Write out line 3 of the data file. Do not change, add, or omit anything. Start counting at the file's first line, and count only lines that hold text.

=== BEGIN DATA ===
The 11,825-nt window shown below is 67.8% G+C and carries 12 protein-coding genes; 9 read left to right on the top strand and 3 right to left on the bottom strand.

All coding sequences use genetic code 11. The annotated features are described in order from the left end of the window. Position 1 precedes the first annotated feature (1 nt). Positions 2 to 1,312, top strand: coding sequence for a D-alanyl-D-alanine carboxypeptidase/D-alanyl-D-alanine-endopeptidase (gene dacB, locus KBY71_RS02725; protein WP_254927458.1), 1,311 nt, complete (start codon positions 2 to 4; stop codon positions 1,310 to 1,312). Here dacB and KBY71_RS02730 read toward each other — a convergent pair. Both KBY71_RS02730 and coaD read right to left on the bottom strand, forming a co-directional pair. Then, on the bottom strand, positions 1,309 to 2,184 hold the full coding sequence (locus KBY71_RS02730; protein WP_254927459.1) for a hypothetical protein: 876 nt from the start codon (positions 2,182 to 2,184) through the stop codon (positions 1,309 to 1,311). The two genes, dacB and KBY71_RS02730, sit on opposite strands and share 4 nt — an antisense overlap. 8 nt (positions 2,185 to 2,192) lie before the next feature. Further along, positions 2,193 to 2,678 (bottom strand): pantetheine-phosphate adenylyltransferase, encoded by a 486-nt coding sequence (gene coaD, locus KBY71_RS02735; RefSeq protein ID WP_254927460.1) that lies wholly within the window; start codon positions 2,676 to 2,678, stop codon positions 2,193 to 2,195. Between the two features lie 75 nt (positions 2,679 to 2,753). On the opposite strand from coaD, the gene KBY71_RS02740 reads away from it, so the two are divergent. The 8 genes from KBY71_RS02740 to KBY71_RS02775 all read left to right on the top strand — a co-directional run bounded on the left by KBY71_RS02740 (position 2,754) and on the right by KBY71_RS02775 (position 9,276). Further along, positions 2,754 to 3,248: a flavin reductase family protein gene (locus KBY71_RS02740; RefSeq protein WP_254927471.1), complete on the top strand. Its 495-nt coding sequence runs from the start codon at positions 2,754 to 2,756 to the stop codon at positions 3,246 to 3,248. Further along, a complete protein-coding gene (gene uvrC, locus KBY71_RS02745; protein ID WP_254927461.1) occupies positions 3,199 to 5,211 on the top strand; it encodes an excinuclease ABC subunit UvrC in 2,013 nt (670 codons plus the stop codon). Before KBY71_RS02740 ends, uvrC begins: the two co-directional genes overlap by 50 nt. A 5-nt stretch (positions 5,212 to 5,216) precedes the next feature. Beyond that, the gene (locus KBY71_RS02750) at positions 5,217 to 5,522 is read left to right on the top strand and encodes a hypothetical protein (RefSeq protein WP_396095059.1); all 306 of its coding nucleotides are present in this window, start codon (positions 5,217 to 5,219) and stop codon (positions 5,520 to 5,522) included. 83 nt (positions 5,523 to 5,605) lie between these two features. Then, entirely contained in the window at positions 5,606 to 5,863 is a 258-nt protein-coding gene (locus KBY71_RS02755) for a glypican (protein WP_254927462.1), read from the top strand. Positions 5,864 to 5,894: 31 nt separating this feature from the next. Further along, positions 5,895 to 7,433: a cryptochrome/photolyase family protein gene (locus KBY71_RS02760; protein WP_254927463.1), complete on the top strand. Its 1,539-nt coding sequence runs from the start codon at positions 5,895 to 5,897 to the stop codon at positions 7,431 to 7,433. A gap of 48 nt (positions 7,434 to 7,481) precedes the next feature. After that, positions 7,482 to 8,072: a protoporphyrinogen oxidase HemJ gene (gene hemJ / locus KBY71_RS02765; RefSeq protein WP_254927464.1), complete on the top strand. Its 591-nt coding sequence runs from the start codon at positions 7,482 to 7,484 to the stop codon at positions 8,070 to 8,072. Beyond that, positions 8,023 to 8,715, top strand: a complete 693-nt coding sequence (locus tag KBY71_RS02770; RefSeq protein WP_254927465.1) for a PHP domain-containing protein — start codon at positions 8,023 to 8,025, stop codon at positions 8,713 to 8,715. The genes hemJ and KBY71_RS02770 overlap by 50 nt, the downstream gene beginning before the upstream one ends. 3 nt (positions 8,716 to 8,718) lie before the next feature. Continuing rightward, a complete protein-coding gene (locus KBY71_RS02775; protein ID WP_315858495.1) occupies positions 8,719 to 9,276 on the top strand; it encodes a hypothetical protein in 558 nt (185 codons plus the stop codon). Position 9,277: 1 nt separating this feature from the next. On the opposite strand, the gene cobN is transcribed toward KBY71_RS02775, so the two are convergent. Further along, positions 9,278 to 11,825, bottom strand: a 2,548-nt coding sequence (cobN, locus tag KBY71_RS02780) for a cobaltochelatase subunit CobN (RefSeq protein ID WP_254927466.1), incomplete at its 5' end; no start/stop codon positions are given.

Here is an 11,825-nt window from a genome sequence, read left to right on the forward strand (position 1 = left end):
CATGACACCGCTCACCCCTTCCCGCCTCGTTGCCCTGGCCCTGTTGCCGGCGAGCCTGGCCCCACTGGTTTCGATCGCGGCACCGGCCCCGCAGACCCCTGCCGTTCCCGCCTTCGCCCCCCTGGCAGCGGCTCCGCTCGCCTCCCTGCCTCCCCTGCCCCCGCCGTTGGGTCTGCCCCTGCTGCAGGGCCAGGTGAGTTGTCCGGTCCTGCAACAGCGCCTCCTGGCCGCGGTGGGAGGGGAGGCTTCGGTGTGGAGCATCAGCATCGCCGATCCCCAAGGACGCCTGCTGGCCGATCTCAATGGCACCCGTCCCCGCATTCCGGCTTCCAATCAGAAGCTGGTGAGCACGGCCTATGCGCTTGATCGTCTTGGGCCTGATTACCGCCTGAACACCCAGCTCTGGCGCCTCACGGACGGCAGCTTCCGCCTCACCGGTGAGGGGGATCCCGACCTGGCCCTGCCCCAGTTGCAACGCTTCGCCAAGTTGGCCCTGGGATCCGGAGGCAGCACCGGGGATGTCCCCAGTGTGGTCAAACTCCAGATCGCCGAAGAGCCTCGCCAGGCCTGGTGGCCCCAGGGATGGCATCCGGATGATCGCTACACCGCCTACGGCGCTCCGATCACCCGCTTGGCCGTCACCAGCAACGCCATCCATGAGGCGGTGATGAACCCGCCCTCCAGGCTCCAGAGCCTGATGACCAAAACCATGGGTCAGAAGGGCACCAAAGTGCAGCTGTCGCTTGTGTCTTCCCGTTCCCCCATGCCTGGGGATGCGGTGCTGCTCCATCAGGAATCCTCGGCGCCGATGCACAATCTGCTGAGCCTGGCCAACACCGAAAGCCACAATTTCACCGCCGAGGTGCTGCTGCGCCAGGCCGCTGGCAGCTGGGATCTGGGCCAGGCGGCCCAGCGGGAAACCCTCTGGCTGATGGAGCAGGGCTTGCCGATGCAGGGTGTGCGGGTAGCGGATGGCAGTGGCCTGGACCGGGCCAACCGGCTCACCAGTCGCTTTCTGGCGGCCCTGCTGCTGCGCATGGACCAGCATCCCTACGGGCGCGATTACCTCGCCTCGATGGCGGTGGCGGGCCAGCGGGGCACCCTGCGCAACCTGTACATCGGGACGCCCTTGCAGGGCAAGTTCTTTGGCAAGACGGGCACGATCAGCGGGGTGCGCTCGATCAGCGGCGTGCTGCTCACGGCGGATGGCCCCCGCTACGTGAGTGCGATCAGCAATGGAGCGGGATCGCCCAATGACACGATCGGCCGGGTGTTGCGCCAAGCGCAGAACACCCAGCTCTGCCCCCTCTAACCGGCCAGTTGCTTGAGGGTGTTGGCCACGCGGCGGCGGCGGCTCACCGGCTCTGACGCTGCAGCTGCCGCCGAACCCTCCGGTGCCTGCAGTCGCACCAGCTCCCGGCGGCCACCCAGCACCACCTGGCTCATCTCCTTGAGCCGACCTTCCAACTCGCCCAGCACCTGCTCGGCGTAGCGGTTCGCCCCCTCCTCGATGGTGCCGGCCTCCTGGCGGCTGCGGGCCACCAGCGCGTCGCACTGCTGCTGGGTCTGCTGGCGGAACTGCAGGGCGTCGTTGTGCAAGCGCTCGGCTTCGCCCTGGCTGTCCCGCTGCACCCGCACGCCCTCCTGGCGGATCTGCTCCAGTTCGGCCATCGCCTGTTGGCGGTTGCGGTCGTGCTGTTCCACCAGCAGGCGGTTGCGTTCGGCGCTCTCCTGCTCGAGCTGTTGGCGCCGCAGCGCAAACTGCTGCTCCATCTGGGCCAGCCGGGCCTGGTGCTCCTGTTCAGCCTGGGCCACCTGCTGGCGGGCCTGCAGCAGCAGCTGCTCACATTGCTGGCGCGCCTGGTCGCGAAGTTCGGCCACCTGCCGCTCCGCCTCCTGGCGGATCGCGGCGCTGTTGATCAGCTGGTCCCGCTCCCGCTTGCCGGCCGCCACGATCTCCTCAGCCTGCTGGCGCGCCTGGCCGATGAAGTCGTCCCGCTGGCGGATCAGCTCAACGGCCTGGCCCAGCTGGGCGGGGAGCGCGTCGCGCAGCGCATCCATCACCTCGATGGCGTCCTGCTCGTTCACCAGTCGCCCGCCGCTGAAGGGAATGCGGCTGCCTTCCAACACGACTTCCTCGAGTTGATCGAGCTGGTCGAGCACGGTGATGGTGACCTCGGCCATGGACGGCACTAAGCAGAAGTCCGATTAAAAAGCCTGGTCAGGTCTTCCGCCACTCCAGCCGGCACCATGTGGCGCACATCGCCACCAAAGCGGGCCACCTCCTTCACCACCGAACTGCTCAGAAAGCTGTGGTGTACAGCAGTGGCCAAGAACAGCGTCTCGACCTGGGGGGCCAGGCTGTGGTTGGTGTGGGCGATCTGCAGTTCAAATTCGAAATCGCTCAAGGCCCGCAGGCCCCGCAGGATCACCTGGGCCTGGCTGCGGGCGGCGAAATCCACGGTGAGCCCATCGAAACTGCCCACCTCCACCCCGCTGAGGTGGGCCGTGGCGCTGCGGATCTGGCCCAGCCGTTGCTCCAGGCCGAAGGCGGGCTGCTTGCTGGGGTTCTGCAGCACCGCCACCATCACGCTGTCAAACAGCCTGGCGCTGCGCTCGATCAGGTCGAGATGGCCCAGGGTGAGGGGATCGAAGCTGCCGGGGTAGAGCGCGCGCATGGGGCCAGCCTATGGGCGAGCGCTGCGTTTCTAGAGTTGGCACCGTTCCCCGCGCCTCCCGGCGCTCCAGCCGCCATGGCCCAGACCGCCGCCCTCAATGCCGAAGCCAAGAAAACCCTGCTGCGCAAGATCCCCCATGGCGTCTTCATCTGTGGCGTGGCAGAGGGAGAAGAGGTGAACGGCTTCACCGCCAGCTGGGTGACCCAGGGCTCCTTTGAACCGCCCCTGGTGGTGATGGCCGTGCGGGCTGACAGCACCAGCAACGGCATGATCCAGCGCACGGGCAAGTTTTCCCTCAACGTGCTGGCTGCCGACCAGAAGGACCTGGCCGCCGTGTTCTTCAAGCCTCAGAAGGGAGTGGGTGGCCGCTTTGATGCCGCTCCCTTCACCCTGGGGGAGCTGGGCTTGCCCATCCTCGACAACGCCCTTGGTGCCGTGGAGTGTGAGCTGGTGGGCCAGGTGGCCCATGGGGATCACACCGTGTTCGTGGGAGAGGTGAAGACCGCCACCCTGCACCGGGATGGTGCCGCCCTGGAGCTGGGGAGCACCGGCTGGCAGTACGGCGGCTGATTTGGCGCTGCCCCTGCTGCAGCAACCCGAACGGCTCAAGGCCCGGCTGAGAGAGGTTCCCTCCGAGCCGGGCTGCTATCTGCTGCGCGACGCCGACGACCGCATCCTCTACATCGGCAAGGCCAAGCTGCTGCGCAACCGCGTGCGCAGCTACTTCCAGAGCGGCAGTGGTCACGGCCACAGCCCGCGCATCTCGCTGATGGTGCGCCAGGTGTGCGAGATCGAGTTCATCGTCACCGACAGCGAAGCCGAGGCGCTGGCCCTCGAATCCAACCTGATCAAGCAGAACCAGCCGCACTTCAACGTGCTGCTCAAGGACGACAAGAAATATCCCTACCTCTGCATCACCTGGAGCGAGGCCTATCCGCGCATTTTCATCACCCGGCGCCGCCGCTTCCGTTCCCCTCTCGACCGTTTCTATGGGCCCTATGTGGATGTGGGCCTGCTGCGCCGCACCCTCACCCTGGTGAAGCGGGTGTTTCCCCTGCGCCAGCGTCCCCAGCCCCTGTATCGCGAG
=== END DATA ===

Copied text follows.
Here is an 11,825-nt window from a genome sequence, read left to right on the forward strand (position 1 = left end):